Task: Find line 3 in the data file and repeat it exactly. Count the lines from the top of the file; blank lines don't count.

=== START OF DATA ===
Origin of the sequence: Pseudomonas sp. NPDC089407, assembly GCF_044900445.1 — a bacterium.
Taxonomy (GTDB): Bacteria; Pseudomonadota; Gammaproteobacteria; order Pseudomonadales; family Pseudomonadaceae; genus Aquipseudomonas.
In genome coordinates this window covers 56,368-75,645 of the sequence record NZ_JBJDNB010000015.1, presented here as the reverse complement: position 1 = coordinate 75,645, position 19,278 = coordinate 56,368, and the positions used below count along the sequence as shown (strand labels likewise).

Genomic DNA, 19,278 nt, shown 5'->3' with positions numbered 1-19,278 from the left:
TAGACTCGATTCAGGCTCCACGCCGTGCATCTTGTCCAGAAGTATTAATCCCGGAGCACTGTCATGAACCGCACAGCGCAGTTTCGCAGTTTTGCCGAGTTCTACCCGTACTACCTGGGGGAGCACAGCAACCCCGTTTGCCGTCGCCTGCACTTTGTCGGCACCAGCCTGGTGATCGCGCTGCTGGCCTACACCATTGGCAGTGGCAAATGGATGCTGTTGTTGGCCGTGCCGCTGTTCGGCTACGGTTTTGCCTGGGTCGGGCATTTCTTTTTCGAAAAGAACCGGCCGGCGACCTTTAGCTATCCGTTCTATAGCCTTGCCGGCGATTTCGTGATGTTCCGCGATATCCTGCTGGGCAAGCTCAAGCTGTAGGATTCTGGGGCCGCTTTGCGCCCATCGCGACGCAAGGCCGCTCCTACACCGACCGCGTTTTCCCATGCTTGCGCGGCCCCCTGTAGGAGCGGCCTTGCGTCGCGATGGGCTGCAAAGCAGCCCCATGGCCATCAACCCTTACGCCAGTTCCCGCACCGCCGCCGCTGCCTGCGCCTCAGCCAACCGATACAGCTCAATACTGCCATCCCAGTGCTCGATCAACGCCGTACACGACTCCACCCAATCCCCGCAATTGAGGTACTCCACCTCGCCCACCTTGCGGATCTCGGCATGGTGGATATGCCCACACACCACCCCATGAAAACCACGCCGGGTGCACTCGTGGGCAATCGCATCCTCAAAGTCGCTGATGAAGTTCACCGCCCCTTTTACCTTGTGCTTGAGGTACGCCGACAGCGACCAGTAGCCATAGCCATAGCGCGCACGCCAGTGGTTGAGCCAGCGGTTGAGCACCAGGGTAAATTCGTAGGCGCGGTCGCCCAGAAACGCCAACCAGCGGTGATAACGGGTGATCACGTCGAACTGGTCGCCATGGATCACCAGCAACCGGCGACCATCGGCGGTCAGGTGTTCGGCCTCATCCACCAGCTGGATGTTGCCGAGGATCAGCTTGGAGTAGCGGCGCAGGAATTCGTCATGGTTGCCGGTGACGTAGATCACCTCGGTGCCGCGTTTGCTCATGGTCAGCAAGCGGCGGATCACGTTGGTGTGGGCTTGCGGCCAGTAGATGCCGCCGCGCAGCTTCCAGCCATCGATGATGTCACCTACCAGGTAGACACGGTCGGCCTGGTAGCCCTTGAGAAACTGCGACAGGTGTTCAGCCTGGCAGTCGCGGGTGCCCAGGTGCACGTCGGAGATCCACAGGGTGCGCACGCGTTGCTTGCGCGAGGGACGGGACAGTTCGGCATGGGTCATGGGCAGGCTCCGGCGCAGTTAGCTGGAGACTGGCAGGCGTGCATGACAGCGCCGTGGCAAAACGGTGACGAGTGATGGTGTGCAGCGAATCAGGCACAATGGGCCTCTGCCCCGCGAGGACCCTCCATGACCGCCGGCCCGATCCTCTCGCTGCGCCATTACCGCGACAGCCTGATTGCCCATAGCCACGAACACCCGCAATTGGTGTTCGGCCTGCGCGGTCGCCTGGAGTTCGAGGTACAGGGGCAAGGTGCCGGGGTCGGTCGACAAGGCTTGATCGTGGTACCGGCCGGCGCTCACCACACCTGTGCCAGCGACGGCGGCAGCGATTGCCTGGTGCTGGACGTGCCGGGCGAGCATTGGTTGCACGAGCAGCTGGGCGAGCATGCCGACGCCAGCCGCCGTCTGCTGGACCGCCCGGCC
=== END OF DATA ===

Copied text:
In genome coordinates this window covers 56,368-75,645 of the sequence record NZ_JBJDNB010000015.1, presented here as the reverse complement: position 1 = coordinate 75,645, position 19,278 = coordinate 56,368, and the positions used below count along the sequence as shown (strand labels likewise).